Bangkok residents anxiously await high tide (VIDEO)


A Thai woman keeps her business going cooking grilled pork in a flooded neighborhood near the Chayo Praya river as rising waters threaten parts of the capitol city October 28, 2011 in Bangkok, Thailand.


Paula Bronstein

Bangkok's main river hit a new high Friday, as residents who did not take advantage of a 5-day holiday to flee the capital waited anxiously for a high tide.

Bangkok's Chinatown flooded Friday, CNN reports, and water swamped the Grand Palace — situated about 100 yards from the Chao Phraya, which according to the Irish Times broke a record by swelling to 8.1 feet above the average sea level, just 13 inches below the main barriers.

An expected high tide due Saturday afternoon, combined with the flow of run-off water from inundated central plains, could cause wider flooding, officials have been warning all week.

(GlobalPost reports: Flood-hit Bangkok faces "perfect storm" as high tide approaches (VIDEO)

While the center of Bangkok remained mostly dry late Friday, according to CNN, residents who remained in their homes "despite government pleas to get out" waited anxiously to see if the high tide would breach defenses along the Chao Phraya River and its canals.

While Bangkok lies barely above sea level, the central city has been largely spared the flooding that has inundated other parts of Thailand since July and killed more than 370 people, according to the Department of Disaster Prevention and Mitigation.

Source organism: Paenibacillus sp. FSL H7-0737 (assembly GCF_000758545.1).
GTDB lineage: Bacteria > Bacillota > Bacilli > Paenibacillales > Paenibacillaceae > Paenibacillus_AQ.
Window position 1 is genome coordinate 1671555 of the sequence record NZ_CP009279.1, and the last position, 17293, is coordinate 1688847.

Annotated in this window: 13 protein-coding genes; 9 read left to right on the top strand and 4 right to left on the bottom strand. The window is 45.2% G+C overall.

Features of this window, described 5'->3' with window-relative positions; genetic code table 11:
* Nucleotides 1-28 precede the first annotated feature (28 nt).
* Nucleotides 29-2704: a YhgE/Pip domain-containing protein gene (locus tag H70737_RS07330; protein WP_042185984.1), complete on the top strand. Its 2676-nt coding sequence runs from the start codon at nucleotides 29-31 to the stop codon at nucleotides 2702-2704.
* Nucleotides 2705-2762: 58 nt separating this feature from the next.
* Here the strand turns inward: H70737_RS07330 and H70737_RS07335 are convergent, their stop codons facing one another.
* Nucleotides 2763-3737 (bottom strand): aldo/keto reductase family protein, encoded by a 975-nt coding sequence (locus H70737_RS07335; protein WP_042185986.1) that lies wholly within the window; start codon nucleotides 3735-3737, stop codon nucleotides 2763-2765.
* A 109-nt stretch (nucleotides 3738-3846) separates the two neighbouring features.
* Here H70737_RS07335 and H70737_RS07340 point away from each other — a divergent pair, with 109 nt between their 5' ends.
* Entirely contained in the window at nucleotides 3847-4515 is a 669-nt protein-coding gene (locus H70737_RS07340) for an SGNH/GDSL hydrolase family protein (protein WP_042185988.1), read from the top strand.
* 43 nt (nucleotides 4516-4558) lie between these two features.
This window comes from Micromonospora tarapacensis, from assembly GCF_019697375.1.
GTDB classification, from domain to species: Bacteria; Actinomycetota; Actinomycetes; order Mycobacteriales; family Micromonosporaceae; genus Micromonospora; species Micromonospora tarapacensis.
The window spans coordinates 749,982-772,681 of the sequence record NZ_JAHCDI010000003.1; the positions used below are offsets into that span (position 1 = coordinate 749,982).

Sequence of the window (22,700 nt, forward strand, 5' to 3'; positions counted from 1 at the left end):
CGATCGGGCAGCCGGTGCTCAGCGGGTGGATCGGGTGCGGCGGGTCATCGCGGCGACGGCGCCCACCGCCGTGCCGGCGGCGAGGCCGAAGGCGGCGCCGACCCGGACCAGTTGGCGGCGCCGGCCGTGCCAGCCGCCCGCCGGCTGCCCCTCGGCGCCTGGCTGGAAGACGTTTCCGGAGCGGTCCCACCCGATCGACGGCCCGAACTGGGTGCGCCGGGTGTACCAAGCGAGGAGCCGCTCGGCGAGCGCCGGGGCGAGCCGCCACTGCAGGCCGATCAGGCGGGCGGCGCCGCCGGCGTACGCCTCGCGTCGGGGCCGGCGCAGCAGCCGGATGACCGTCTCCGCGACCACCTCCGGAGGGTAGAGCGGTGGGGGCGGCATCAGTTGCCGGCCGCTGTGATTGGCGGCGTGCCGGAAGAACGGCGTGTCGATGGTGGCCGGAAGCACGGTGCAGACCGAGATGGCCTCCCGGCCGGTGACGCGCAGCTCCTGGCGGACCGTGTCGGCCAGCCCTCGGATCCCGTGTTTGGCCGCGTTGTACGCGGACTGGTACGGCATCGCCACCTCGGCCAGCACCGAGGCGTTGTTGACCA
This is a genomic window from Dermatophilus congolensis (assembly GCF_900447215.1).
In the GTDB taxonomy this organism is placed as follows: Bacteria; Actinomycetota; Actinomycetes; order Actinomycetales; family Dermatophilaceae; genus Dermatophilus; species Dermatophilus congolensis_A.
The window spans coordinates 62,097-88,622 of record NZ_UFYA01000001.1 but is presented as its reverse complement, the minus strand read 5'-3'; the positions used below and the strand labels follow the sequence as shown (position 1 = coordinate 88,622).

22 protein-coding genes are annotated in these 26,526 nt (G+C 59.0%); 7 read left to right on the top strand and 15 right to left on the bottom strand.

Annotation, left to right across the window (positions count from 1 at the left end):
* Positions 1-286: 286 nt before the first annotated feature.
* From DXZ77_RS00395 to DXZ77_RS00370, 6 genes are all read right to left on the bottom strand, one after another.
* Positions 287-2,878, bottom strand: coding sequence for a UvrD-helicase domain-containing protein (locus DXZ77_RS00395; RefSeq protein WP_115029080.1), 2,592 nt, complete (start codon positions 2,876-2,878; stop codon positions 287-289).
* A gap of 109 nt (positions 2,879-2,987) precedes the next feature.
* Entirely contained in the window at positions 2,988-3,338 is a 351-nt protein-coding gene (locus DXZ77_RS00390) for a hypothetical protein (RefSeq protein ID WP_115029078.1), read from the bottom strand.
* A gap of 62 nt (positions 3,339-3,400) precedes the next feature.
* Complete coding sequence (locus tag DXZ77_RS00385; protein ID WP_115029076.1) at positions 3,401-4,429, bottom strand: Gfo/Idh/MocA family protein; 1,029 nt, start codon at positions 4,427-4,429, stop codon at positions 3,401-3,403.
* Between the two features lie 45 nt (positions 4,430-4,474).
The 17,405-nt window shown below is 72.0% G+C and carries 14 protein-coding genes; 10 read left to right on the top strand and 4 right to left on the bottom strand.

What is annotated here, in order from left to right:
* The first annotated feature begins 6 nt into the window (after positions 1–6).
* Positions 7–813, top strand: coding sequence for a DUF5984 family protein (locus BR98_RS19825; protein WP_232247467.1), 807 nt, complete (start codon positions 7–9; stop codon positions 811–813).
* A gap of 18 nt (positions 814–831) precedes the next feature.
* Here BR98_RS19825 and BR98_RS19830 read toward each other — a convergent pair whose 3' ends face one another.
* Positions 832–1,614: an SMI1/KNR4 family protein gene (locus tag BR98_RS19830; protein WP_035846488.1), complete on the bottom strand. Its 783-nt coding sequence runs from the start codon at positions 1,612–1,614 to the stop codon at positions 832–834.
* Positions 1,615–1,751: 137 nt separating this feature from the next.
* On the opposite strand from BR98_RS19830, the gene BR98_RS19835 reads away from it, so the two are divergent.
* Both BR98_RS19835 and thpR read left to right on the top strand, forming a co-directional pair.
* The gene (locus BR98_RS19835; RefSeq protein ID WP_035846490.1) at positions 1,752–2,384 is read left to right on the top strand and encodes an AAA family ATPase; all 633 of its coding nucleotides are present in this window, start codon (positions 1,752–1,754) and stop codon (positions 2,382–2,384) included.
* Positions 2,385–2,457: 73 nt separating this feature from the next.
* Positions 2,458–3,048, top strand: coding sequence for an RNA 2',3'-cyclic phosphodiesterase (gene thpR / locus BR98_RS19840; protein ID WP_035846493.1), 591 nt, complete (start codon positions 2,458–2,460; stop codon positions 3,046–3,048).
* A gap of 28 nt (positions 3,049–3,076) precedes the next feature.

However, the combination of heavy monsoon rains and runoff the equivalent of 480,000 Olympic-sized pools flowing south to the sea through Bangkok as high tide pushes the water in the opposite direction, now threatens the capital.

The high tide Saturday, the Red Cross reportedly said, will put "extreme pressure" on Bangkok's elaborate system of dikes and other flood defenses.

From GlobalPost's Patrick Winn: Bangkok is sinking (interactive map)

The main business Bangkok districts of Silom and lower Sukhumvit reportedly remain unaffected, with sandbag barriers protecting offices and shops.

Prime Minister Yingluck Shinawatra, meantime, called for "fresh ideas" to stem the country’s worst floodin 50 years, Bloomberg reports. 

"The crisis we’re facing today is the most critical natural disaster that ever happened in Thai history,” she reportedly said Friday, adding that she'd welcome suggestions from the opposition Democrat party. “I’d like to ask for cooperation from everyone that we don’t have political parties, nor political games. We must not be divided."

Yingluck on Friday ordered work crews to cut channels in roadways to allow faster water drainage, CNN cites the state-run MCOT news agency as reporting.

However, the plan was rejected late in the day in favor of dredging canals and using pumps, the Bangkok Post reports. The post is running a detailed map of the capital with flood-affected areas marked.